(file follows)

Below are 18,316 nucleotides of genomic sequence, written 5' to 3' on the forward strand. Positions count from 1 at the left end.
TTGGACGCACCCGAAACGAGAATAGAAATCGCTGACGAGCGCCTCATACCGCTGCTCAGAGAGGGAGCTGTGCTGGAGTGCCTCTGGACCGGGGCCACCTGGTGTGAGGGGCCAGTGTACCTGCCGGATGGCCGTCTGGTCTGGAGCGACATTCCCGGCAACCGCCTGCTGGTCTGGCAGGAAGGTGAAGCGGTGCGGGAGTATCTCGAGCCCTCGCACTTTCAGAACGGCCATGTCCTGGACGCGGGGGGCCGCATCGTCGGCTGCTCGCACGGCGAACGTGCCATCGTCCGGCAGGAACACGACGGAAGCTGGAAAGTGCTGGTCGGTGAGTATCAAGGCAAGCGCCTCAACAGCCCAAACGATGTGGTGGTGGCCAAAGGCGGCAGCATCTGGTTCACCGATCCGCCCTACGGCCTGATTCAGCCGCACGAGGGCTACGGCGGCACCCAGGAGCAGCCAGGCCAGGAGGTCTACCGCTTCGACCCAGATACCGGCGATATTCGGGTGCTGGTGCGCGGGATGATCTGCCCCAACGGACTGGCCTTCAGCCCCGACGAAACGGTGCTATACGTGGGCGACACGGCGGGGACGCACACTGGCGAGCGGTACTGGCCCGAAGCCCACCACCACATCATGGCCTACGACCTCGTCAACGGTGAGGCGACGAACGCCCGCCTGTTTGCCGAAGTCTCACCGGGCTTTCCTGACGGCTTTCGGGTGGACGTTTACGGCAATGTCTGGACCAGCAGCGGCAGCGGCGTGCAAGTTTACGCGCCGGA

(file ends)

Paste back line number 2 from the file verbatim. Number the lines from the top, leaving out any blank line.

TTGGACGCACCCGAAACGAGAATAGAAATCGCTGACGAGCGCCTCATACCGCTGCTCAGAGAGGGAGCTGTGCTGGAGTGCCTCTGGACCGGGGCCACCTGGTGTGAGGGGCCAGTGTACCTGCCGGATGGCCGTCTGGTCTGGAGCGACATTCCCGGCAACCGCCTGCTGGTCTGGCAGGAAGGTGAAGCGGTGCGGGAGTATCTCGAGCCCTCGCACTTTCAGAACGGCCATGTCCTGGACGCGGGGGGCCGCATCGTCGGCTGCTCGCACGGCGAACGTGCCATCGTCCGGCAGGAACACGACGGAAGCTGGAAAGTGCTGGTCGGTGAGTATCAAGGCAAGCGCCTCAACAGCCCAAACGATGTGGTGGTGGCCAAAGGCGGCAGCATCTGGTTCACCGATCCGCCCTACGGCCTGATTCAGCCGCACGAGGGCTACGGCGGCACCCAGGAGCAGCCAGGCCAGGAGGTCTACCGCTTCGACCCAGATACCGGCGATATTCGGGTGCTGGTGCGCGGGATGATCTGCCCCAACGGACTGGCCTTCAGCCCCGACGAAACGGTGCTATACGTGGGCGACACGGCGGGGACGCACACTGGCGAGCGGTACTGGCCCGAAGCCCACCACCACATCATGGCCTACGACCTCGTCAACGGTGAGGCGACGAACGCCCGCCTGTTTGCCGAAGTCTCACCGGGCTTTCCTGACGGCTTTCGGGTGGACGTTTACGGCAATGTCTGGACCAGCAGCGGCAGCGGCGTGCAAGTTTACGCGCCGGA